NEGATIVE CONSUMER/INTERNET SOLVENCY 407
TECHNOLOGY PREVENTS PRIVACY PROTECTION
THERE CAN BE NO TECHNOLOGICAL GUARANTEES AS LONG AS PEOPLE ARE CURIOUS
CHARLES J. SYKES, Milwaukee Journal Sentinel, November 14, 1999, SECTION: Crossroads Pg. 1 TITLE: PRIVATE MATTERS Who has access to your medical files? // acs-EE2001
But even if we assume they can create security systems even more powerful than the Pentagon (which have already been raided by hackers), the one problem they can't solve is people.
As long as human beings are curious, as long as they gossip, as long as the traffic in sensitive information is profitable, the technological guarantees ring hollow.
EFFORTS TO HOLD BACK ELECTRONIC INTRUSIONS INTO PRIVACY WILL FAIL
THE ARIZONA REPUBLIC, May 16, 1999 SECTION: ARTS & IDEAS; Pg. E1 TITLE: GOODBYE, PRIVACY; IT'S DOOMED IN A WORLD AFTER FASTER, CHEAPER, SAFER STUFF // acs-EE2001
Yet here is a bold prediction: All these efforts to hold back the rising tide of electronic intrusion into privacy will fail.
They may offer a brief respite for those determined, whatever the trouble or cost, to protect themselves. But 20 years hence most people will find that the privacy they take for granted today will be just as elusive as the privacy of the 1970s now seems.
THE INTERNET MEANS YOU ARE CONSTANTLY BEING WATCHED BY ITS VERY NATURE
The Plain Dealer, October 25, 1999 SECTION: PERSONAL TECH; Pg. 6E TITLE: PRIVACY IN PERIL; THE SAME WEB THAT GIVES YOU ACCESS TO THE WORLD GIVES THE WORLD ACCESS TO YOU // acs-EE2001
Logging onto the Internet these days is like strolling through the largest shopping mall on the planet.
You shop. You learn. You are entertained. You do business.
And you are watched.
Although the Internet may seem like a private experience akin to watching TV or making a personal phone call, it is not. Eavesdroppers are everywhere.
Web sites pelt your computer with "cookie" files that store information about you - information they can retrieve from your hard drive the next time you visit. If you have ever bought something online or registered for free e-mail, an online contest or daily news updates, you probably have given total strangers your name, address and phone number, and possibly your age and other personal data.
TECHNIQUES FOR USING AND ACQUIRING PERSONAL DATA ARE MUTATING DAILY
WILLIAM SAFIRE, The New York Times, May 1, 2000, SECTION: Section A; Page 23; TITLE: Essay; Consenting Adults // acs-EE2001
James B. Rule, The Plain Dealer, May 1, 2000 SECTION: FORUM OPINION & IDEAS; Pg. 9B TITLE: WE MUST PROTECT OUR DATA // acs-EE2001
These are unsettling times for us privacy advocates. Every day seems to bring new reports of surreptitious cyber-sleuths collecting Americans' personal information - typically for purposes never authorized or intended by those whose lives have been invaded.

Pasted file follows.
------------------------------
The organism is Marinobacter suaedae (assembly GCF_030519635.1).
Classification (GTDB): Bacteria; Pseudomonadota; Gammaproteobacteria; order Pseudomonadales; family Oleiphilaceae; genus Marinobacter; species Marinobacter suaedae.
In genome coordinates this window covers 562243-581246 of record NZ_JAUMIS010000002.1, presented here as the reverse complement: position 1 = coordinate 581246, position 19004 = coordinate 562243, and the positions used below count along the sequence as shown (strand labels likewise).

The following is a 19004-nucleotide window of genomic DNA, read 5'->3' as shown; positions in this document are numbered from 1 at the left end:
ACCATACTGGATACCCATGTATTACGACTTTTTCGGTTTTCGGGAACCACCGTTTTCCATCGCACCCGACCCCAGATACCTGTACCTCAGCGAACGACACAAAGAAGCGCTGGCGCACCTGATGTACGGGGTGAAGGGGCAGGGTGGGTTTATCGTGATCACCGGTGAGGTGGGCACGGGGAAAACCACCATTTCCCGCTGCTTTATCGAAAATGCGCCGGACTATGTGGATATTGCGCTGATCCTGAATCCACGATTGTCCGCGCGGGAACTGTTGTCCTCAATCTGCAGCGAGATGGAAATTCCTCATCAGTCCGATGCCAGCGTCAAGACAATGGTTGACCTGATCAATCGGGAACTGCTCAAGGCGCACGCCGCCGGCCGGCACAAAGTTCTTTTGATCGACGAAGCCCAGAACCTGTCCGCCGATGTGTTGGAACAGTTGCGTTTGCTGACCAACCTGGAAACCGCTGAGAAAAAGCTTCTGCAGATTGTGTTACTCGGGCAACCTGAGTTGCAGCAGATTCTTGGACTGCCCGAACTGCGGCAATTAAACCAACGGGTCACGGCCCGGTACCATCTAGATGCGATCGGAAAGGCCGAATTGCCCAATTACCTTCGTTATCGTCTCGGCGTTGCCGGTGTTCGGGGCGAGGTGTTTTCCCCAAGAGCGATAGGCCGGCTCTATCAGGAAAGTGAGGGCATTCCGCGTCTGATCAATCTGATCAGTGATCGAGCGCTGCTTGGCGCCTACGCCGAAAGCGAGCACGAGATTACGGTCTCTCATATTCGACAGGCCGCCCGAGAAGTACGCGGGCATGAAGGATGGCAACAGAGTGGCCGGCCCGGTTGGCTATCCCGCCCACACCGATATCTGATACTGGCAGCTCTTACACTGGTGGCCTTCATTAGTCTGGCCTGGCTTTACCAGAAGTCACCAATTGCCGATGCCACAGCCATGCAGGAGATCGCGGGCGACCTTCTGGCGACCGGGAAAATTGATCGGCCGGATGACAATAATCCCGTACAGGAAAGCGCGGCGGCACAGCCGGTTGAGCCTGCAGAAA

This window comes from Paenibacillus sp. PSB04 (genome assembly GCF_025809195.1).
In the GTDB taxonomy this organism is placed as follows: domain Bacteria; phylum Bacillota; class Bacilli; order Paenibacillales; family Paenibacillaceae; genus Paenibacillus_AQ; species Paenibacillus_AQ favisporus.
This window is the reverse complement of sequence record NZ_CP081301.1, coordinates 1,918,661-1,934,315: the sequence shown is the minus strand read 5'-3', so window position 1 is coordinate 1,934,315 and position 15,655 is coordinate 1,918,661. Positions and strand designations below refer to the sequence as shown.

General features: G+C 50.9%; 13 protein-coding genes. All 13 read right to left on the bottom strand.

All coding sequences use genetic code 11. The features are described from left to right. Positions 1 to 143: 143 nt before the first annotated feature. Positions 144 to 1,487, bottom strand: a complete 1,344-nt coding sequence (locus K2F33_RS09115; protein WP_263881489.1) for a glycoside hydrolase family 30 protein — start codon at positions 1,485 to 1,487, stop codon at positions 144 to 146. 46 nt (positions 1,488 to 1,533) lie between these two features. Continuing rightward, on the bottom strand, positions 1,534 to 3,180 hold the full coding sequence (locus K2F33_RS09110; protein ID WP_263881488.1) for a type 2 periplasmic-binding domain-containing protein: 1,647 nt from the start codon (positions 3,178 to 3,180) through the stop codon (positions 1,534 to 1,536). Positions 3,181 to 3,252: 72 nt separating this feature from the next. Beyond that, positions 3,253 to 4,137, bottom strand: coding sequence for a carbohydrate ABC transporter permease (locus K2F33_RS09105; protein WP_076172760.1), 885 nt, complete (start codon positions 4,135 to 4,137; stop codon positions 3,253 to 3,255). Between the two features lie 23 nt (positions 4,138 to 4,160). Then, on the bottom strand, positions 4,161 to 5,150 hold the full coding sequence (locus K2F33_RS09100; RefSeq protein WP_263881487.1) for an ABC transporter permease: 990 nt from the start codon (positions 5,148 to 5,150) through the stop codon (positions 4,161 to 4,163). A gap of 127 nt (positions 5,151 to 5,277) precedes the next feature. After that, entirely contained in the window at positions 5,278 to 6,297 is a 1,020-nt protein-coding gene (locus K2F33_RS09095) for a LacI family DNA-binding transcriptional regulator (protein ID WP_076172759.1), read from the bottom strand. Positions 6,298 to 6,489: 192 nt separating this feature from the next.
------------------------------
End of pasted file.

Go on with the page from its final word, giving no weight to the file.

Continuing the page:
A recent case in point is the effort to combine personal data unobtrusively collected on consumers' Web site visits with marketing data that will identify these same users by name, address, income level and lifestyle.
Techniques for seizing personal data are mutating constantly. Prescriptions and phone records are fair game for information scavengers. Their ultimate aim is highly predictable: to capture our attention and our consumer dollars for the benefit of those willing to pay most dearly.
BECAUSE OF THE FAST PACE OF INTERNET CHANGE ENFORCEMENT IS DIFFICULT AND REGULATIONS WOULD BE QUICKLY IRRELEVANT
The Atlanta Journal and Constitution, July 6, 1999, SECTION: Editorial; Pg. 6A TITLE: Editorial; Technology threatens privacy; Individuals deserve personal copyright for intimate details that companies collect. // acs-EE2001
In addition, opponents of privacy legislation argue that enforcement would be difficult, and that the quick-change nature of the high-tech business, the Internet in particular, would make regulations outdated before they can even be implemented.
SOFTWARE WILL CONTROL INTERNET CIVIL LIBERTIES
Aaron Zitner, Globe Staff, The Boston Globe, March 19, 2000, SECTION: BUSINESS; Pg. E1 TITLE: MONEY MATTERS; THE NET AT WHAT PRICE? HARVARD LAW PROFESSOR WARNS PRIVACY, FREE SPEECH BEING SACRIFICED FOR PROFIT // acs-VT2001
But Lessig notes that the Internet is made up of software, and software writers make deliberate choices about whether to build anonymity, privacy, open access, and free speech into the online experience. As the Net evolves to suit the demands of commerce, he argues, software writers and government will make going online a more stifling journey.
"It frustrated me that people thought [civil liberties] would just take care of themselves," Lessig said. "What motivated me to write the book was to get people to understand that there was something to defend here."